1. Lison Rocher, Andrew S. Ylitalo, Tiziana Di Luccio, Riccardo Miscioscia, Giovanni De Filippo, Giuseppe Pandolfi, Fulvia Villani, Alla Zak, Gary H. Menary, Alex B. Lennon, Julia A. Kornfield (2021) Interaction of Poly L-Lactide and Tungsten Disulfide Nanotubes Studied by in Situ X-ray Scattering during Expansion of PLLA/WS2NT Nanocomposite Tubes. Polymers 2021, Volume 13, 1764.
Abstract: In situ synchrotron X-ray scattering was used to reveal the transient microstructure of poly(L-lactide) (PLLA)/tungsten disulfide inorganic nanotubes (WS2NTs) nanocomposites. This microstructure is formed during the blow molding process (“tube expansion”) of an extruded polymer tube, an important step in the manufacturing of PLLA-based bioresorbable vascular scaffolds (BVS). A fundamental understanding of how such a microstructure develops during processing is relevant to two unmet needs in PLLA-based BVS: increasing strength to enable thinner devices and improving radiopacity to enable imaging during implantation. Here, we focus on how the flow generated during tube expansion affects the orientation of the WS2NTs and the formation of polymer crystals by comparing neat PLLA and nanocomposite tubes under different expansion conditions. Surprisingly, the WS2NTs remain oriented along the extrusion direction despite significant strain in the transverse direction while the PLLA crystals (c-axis) form along the circumferential direction of the tube. Although WS2NTs promote the nucleation of PLLA crystals in nanocomposite tubes, crystallization proceeds with largely the same orientation as in neat PLLA tubes. We suggest that the reason for the unusual independence of the orientations of the nanotubes and polymer crystals stems from the favorable interaction between PLLA and WS2NTs. This favorable interaction leads WS2NTs to disperse well in PLLA and strongly orient along the axis of the PLLA tube during extrusion. As a consequence, the nanotubes are aligned orthogonally to the circumferential stretching direction, which appears to decouple the orientations of PLLA crystals and WS2NTs.
2. Muzi Li, Felix Benn, Thomas Derra, Nadja Kröger, Max Zinser, Ralf Smeets, Jon M. Molina-Aldareguia, Alexander Kopp, Javier LLorca (2021) Microstructure, mechanical properties, corrosion resistance and cytocompatibility of WE43 Mg alloy scaffolds fabricated by laser powder bed fusion for biomedical applications. Materials Science and Engineering: C, Volume 119, 111623.
Abstract: Open-porous scaffolds of WE43 Mg alloy with a body-center cubic cell pattern were manufactured by laser powder bed fusion with different strut diameters. The geometry of the unit cells was adequately reproduced during additive manufacturing and the porosity within the struts was minimized. The microstructure of the scaffolds was modified by means of thermal solution and ageing heat treatments and was analysed in detail by means of X-ray microtomography, optical, scanning and transmission electron microscopy. Moreover, the corrosion rates and the mechanical properties of the scaffolds were measured as a function of the strut diameter and metallurgical condition. The microstructure of the as-printed scaffolds contained a mixture of Y-rich oxide particles and Rare Earth-rich intermetallic precipitates. The latter could be modified by heat treatments. The lowest corrosion rates of 2–3 mm/year were found in the as-printed and solution treated scaffolds and they could be reduced to ~0.1 mm/year by surface treatments using plasma electrolytic oxidation. The mechanical properties of the scaffolds improved with the strut diameter: the yield strength increased from 8 to 40 MPa and the elastic modulus improved from 0.2 to 0.8 GPa when the strut diameter increased from 275 μm to 800 μm. Nevertheless, the strength of the scaffolds without plasma electrolytic oxidation treatment decreased rapidly when immersed in simulated body fluid. In vitro bicompatibility tests showed surface treatments by plasma electrolytic oxidation were necessary to ensure cell proliferation in scaffolds with high surface-to-volume ratio.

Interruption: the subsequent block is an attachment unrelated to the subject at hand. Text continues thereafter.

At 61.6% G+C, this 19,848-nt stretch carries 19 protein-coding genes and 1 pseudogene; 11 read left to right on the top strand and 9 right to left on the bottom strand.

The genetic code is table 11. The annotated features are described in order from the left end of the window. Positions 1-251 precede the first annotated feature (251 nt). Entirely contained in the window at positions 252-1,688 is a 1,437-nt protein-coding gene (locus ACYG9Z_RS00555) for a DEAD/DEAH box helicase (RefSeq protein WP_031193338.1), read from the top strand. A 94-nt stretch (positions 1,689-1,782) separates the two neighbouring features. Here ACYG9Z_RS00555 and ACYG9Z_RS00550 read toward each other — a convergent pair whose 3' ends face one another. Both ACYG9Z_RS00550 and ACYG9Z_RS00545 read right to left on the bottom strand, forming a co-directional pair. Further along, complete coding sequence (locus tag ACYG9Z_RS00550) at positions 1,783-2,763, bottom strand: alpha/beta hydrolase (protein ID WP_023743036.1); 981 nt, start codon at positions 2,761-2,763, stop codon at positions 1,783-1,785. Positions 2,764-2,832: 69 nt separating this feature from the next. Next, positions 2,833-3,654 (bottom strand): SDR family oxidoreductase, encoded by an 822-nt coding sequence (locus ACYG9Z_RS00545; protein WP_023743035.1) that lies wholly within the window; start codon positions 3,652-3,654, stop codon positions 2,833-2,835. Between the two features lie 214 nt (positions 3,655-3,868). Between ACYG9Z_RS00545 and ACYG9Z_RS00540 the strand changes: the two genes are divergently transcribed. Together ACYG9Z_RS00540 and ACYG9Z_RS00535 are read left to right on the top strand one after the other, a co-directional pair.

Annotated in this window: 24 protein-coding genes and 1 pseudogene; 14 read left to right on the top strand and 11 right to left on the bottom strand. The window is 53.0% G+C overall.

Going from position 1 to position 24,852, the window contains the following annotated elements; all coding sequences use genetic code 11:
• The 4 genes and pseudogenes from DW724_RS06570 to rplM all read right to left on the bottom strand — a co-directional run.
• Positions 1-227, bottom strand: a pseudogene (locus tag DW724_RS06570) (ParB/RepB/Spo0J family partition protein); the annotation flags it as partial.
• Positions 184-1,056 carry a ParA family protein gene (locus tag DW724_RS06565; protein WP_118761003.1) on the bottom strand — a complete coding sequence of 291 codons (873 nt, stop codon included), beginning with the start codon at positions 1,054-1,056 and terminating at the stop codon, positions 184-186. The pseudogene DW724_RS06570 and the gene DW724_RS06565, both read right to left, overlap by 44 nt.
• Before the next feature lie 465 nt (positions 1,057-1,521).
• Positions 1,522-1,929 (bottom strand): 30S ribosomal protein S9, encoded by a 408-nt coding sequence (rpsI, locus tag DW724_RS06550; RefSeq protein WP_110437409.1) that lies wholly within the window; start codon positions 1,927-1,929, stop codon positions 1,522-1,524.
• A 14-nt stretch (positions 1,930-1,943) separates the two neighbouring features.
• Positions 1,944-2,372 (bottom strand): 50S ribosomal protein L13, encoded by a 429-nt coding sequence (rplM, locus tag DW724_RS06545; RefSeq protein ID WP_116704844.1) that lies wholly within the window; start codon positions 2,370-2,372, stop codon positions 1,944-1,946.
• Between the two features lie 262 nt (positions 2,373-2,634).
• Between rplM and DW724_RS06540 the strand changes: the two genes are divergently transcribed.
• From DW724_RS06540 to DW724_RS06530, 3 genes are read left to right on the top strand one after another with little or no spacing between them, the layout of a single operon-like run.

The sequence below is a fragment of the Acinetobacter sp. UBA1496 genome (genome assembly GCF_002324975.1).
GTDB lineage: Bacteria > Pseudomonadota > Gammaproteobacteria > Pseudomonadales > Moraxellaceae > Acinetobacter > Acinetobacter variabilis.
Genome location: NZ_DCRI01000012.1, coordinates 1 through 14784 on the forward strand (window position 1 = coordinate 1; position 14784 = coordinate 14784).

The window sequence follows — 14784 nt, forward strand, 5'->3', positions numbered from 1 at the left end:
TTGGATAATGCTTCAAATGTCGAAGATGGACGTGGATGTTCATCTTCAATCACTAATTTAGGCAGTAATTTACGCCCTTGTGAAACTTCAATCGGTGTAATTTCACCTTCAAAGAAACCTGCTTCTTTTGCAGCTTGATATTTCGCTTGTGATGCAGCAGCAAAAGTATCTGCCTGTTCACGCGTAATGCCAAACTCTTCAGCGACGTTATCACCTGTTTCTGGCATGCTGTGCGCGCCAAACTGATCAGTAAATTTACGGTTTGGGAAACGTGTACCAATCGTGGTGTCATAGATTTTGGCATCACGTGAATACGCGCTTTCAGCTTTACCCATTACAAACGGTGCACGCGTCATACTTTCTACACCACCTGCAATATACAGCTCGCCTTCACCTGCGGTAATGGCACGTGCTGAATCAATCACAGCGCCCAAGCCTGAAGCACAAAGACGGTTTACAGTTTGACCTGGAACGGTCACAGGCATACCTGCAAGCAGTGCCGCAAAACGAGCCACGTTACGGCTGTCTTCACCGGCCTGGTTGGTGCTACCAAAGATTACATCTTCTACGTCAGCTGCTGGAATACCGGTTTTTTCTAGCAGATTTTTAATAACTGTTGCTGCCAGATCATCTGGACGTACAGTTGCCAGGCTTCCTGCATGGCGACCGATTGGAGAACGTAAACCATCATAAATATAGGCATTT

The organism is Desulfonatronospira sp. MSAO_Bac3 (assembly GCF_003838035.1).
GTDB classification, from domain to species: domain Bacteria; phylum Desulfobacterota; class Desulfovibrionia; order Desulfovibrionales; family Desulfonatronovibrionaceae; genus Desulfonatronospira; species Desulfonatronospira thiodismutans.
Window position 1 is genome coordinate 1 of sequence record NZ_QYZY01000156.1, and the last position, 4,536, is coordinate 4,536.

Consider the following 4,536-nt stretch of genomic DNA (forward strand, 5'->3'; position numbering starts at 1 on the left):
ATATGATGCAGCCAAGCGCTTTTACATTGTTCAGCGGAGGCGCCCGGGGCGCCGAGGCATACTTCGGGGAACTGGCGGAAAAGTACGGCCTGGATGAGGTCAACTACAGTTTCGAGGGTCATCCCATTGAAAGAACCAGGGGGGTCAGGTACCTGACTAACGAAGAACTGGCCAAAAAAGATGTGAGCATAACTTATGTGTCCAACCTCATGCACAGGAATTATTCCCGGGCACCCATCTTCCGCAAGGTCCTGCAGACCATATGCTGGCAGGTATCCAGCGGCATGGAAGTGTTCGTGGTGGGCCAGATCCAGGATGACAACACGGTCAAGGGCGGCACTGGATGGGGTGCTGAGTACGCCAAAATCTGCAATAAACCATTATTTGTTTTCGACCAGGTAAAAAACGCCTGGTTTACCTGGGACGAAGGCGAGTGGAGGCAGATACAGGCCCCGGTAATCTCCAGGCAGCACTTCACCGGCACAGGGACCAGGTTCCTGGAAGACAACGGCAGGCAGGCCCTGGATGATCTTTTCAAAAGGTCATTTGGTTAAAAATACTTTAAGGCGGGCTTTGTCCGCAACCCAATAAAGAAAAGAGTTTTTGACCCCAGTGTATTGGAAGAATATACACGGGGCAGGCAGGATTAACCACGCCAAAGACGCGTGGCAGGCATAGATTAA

3. Felix Benn, Nadja Kröger, Max Zinser, Kerstin van Gaalen, Ted J. Vaughan, Ming Yan, Ralf Smeets, Eric Bibiza, Savko Malinov, Fraser Buchanan, Alexander Kopp (2021) Influence of surface condition on the degradation behaviour and biocompatibility of additively manufactured WE43. Materials Science and Engineering: C, Volume 124, 112016.
Abstract: The further development of future Magnesium based biodegradable implants must consider not only the freedom of design, but also comprise implant volume reduction, as both aspects are crucial for the development of higher functionalised implants, such as plate systems or scaffold grafts in bone replacement therapy. As conventional manufacturing methods such as turning and milling are often accompanied by limitations concerning implant design and functionality, the process of laser powder bed fusion (LPBF) specifically for Magnesium alloys was recently introduced. In addition, the control of the degradation rate remains a key aspect regarding biodegradable implants. Recent studies focusing on the degradation behaviour of additively manufactured Magnesium scaffolds disclosed additional intricacies when compared to conventionally manufactured Magnesium parts, as a notably larger surface area was exposed to the immersion medium and scaffold struts degraded non-uniformly. Moreover, chemical etching as post processing technique is applied to remove sintered powder particles from the surface, altering surface chemistry. In this study, cylindrical Magnesium specimens were manufactured by LPBF and surfaces were consecutively modified by phosphoric etching and machining. Degradation behaviour and biocompatibility were then investigated, revealing that etched samples exhibited the overall lowest degradation rates, but experienced large pit formation, while the reduction of surface roughness resulted in a delay of degradation.